Dave Smith Instruments Mopho

Dave Smith Instruments Mopho Image

Dave Smith Instruments is back with another excellent and affordable analog monophonic synthesizer. The Mopho is a single voice from the mighty Prophet ’08 with the addition of one sub-oscillator per DCO. It offers a stereo output and an audio input for processing external sound through its fantastic Curtis lowpass filter. The Mopho's 2+2 oscillators, fully analog signal path, extensive modulation capabilities, and characteristic DSI lowpass filter makes big analog sound available at an astonishingly low price!

The desktop module version includes dedicated knobs (detented encoders) for pitch, volume, program selection, filter, and basic envelope controls as well as four knobs that can be assigned to any other parameters the user chooses. The interface is somewhat limited, but easy to learn and navigate. To overcome this limitation, there is a free Mac/Win software editor included, and there are a few third-party software editors available as well. Additional features include four LFOs, a gated 16-step sequencer, three ADSR envelope generators and an arpeggiator. There is also a "Push-It" button which auditions patches, can step through a sequence or function as a tap-tempo button.

Dave Smith Instruments Mopho Image

The keyboard version adds a USB interface, as well as a 32 key (2.5 octave) semi-weighted keyboard with velocity and aftertouch. With much more front panel real estate available, far more parameters are immediately accessible via 25 knobs as opposed to the desktop version's 10. Pitch Bend & Mod Wheels and classic wooden end panels are nice additions too.

Both versions include a prorietary Poly Chain socket which allows you to connect and control other Dave Smith Instruments synthesizers for expanded polyphony and a much bigger sound. This works particularly well with the Prophet '08, and the Tetra.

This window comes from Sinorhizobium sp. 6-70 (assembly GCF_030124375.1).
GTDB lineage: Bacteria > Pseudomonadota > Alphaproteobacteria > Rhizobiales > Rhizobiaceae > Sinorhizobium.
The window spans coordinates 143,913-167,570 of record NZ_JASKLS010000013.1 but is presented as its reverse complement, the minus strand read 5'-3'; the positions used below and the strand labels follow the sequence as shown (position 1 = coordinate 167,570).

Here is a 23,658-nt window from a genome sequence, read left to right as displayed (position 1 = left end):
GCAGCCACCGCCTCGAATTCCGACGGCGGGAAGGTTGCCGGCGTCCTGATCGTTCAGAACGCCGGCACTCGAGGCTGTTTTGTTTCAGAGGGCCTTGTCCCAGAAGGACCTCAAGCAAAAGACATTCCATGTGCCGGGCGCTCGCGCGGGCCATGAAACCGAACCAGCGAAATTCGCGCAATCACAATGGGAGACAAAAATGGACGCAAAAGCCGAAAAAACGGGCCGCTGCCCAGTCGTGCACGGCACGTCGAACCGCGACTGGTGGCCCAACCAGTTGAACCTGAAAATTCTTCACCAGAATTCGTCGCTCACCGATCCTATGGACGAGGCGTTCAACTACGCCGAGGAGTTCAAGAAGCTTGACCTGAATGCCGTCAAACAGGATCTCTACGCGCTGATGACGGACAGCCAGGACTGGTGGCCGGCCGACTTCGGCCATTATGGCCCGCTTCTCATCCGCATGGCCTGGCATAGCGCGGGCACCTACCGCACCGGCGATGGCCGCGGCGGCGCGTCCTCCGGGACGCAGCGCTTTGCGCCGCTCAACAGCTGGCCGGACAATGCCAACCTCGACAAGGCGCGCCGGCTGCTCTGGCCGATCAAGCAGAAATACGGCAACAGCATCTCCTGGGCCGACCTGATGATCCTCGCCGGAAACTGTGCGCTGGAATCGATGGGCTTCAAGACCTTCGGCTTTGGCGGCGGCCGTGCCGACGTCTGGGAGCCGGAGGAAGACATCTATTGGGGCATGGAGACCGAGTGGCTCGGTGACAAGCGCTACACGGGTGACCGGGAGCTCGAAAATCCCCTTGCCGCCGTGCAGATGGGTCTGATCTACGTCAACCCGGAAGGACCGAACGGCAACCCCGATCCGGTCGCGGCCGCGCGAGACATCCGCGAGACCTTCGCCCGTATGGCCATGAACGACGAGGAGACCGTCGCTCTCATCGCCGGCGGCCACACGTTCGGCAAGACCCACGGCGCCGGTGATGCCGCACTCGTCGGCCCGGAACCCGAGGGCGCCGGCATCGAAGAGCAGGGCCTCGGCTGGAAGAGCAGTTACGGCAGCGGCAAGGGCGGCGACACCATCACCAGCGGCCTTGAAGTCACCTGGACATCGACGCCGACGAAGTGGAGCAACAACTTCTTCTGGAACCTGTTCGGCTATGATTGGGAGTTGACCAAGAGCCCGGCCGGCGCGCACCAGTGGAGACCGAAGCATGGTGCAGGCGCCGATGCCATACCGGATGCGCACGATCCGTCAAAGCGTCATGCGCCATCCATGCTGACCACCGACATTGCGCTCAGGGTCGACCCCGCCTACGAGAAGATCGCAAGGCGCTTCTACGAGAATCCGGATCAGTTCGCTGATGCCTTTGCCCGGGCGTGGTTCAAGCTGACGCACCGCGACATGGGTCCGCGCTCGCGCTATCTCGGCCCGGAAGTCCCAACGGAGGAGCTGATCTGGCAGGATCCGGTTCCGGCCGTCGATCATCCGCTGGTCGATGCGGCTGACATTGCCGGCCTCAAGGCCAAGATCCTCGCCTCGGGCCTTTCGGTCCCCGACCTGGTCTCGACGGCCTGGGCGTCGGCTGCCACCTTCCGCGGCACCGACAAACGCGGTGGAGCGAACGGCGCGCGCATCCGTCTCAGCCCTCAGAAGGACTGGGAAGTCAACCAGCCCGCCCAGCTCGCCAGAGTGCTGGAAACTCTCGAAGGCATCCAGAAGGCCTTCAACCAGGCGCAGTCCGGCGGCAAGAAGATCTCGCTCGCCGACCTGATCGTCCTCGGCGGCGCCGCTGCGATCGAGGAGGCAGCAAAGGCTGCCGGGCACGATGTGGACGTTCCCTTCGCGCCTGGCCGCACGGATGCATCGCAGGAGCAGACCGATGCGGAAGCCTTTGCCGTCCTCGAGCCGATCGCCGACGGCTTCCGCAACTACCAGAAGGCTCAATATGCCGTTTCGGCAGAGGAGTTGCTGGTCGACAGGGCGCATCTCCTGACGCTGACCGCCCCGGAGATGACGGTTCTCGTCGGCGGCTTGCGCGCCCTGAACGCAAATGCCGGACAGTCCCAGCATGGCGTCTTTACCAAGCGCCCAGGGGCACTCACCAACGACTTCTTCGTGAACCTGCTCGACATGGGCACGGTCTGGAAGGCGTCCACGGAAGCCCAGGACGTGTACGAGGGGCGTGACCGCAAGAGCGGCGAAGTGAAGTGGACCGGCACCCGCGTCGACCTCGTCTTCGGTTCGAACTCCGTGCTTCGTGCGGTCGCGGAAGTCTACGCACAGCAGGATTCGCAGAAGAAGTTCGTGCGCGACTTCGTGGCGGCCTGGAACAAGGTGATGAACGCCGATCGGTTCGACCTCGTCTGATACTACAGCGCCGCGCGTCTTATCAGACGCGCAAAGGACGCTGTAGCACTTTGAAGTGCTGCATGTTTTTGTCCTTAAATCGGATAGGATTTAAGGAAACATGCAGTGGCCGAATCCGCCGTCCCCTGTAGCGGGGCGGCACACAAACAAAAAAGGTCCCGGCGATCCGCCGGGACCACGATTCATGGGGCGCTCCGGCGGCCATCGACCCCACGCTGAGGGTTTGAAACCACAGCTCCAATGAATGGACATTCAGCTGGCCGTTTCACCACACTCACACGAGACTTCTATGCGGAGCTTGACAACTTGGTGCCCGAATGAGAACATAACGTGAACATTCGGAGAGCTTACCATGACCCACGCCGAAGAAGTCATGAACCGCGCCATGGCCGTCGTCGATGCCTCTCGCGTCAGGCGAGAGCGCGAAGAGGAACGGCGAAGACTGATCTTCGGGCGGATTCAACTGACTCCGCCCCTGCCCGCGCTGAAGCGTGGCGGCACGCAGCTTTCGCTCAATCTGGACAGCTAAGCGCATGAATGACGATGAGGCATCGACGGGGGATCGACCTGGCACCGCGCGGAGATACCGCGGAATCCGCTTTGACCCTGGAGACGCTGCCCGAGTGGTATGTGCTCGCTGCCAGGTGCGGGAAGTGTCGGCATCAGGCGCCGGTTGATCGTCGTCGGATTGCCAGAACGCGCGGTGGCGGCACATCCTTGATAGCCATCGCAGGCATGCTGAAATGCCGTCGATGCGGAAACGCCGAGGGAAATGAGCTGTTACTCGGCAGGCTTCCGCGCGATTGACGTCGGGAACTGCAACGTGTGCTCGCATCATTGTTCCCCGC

The Mopho is an excellent choice for anyone looking for large, aggressive analog sound combined with extreme flexibility at a very low price. It's tempting to make the Pro-One comparison, but it's much more accurate to think of the Mopho as a descendant rather than a reproduction. It shares the same spirit and function, but has a soul and personality that is all its own.

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The link above will take you to an eBay search for this synth to see active listings with more images, specs and information. If you don't find it there, try looking in our forum marketplace. Our marketplace gets thousands of visits every week so make sure to check back often if you want to buy or sell a synth.

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Are you looking to buy or sell a Dave Smith Instruments Mopho? Post an ad in Gear For Sale or a request in Gear Wanted. For spare parts and repair services check out Gear Services & Other Goods. Our forums also has a Buyer’s Guide section where you can ask for advice on buying synthesizers.

58 Visitor comments
Mike
July 26, 2012 @ 6:30 am